Circle — a popular social payments app — has just picked up $60 million in new funding that will allow it to make some big steps in China with the creation of a new, Beijing-based company: Circle China.
The big-ticket round saw participation from a syndicate of some of China's biggest investors, including Baidu, CICC ALPHA, China Everbright Limited, Wanxiang and CreditEase. IDG, Breyer Capital and General Catalyst Partners were also participants.
Circle's niche is allowing users to easily transfer money across messaging platforms and other media, and it has apparently been chomping at the bit to enter China for at least six months.
"We have taken great inspiration from China in our thinking about the future of banking and consumer finance. Social payments as a category started in China and has enormous scale, unlike in the West. The first private banks in China are run by Alibaba and Tencent. Messaging and payments, P2P lending and novel forms of saving and investment, powered by the internet and software, are accelerating at an incredible pace in China, outpacing the West," Circle noted in a blog post announcing the news.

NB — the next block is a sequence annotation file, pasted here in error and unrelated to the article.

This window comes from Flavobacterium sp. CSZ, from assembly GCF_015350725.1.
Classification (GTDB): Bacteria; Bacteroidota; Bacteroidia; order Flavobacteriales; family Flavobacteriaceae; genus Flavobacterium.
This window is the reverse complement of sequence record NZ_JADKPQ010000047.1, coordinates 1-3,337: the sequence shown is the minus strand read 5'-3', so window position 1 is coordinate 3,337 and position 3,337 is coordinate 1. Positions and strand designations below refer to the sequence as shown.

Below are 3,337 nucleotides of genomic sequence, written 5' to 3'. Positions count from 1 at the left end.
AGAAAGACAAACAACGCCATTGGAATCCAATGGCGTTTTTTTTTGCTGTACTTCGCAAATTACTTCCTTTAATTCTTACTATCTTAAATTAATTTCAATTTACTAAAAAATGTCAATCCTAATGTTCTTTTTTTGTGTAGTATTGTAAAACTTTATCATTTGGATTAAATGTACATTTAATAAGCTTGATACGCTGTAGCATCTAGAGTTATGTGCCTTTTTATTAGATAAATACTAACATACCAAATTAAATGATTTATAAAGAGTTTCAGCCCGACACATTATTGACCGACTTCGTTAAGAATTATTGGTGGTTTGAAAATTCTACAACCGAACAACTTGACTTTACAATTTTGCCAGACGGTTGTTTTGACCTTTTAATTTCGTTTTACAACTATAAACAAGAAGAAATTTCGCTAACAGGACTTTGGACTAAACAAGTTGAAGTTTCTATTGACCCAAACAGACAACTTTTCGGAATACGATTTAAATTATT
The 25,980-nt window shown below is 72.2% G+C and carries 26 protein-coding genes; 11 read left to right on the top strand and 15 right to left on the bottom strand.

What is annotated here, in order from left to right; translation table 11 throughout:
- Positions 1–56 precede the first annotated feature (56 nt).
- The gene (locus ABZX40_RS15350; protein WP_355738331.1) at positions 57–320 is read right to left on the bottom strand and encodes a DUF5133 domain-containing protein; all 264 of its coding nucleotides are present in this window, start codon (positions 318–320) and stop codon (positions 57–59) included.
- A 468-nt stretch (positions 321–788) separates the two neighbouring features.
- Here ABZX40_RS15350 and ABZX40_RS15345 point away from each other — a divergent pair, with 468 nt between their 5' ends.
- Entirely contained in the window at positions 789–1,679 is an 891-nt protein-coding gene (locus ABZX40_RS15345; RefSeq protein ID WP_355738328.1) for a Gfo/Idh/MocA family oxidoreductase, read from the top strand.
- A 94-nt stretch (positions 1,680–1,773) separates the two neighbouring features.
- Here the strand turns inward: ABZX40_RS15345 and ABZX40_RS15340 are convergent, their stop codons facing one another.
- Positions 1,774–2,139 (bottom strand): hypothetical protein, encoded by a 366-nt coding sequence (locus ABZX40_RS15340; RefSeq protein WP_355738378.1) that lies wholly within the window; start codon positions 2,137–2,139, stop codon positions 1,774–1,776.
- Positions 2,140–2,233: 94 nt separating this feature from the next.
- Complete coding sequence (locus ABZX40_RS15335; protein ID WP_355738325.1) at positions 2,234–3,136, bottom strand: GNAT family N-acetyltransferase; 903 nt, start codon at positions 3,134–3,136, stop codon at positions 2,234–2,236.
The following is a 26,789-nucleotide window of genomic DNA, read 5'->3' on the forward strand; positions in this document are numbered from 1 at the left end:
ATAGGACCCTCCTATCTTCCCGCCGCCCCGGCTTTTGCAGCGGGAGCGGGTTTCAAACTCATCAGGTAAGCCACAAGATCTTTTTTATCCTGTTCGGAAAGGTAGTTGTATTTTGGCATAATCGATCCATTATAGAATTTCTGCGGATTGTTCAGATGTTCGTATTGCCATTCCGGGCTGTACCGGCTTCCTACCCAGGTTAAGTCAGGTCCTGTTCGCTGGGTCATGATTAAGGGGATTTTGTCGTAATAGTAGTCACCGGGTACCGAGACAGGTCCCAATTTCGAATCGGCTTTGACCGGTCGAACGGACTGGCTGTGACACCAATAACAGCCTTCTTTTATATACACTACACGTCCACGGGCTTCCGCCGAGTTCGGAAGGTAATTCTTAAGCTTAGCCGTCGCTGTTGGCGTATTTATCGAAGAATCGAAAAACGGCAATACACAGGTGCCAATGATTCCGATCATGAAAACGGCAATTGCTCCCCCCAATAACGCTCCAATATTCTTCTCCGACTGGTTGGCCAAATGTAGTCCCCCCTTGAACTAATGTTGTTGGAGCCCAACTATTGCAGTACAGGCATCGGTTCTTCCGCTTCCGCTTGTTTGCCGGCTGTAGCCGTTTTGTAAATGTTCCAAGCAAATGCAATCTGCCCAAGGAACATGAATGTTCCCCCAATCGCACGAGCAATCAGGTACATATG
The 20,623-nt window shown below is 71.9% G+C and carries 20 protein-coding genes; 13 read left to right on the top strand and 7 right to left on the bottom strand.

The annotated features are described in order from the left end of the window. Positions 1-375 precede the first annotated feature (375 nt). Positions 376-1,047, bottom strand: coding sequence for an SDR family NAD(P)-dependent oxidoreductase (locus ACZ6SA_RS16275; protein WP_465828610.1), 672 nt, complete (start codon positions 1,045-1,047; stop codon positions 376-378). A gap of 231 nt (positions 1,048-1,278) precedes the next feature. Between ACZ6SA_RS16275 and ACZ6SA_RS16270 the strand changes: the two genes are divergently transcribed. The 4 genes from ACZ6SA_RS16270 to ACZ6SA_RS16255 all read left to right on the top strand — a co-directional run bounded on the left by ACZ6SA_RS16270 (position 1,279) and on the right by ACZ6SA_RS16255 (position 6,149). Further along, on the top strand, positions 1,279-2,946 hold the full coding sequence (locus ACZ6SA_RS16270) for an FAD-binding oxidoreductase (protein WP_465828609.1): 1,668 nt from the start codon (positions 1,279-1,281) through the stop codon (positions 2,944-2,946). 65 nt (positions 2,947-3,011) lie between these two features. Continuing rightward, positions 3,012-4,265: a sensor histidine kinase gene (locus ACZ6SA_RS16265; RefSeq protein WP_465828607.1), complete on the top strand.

Circle has been online since late 2015 in the United States, carried into the market by a $50 million funding round care of Goldman Sachs, IDG Capital, General Catalyst and Accel Partners, among others. By April of this year, Circle jumped across the pond for a U.K. launch, aided by Barclays Bank and an eMoney issuer license from the Financial Conduct Authority.
And with China now underway, the last big step, according to Circle, is to get its European wide expansion underway. The initiative is slated to kick off in the coming months.
"Between the U.S., Europe and China, there are 2+ billion consumers who will share value, and we want to enable that experience in the same way that these consumers share messages and content today," continues the blog post. "We're on track to exceed a billion dollars in transaction volume on an annual basis, and Circle's global customer base has grown by 300 percent over the past 12 months — but we're just getting started."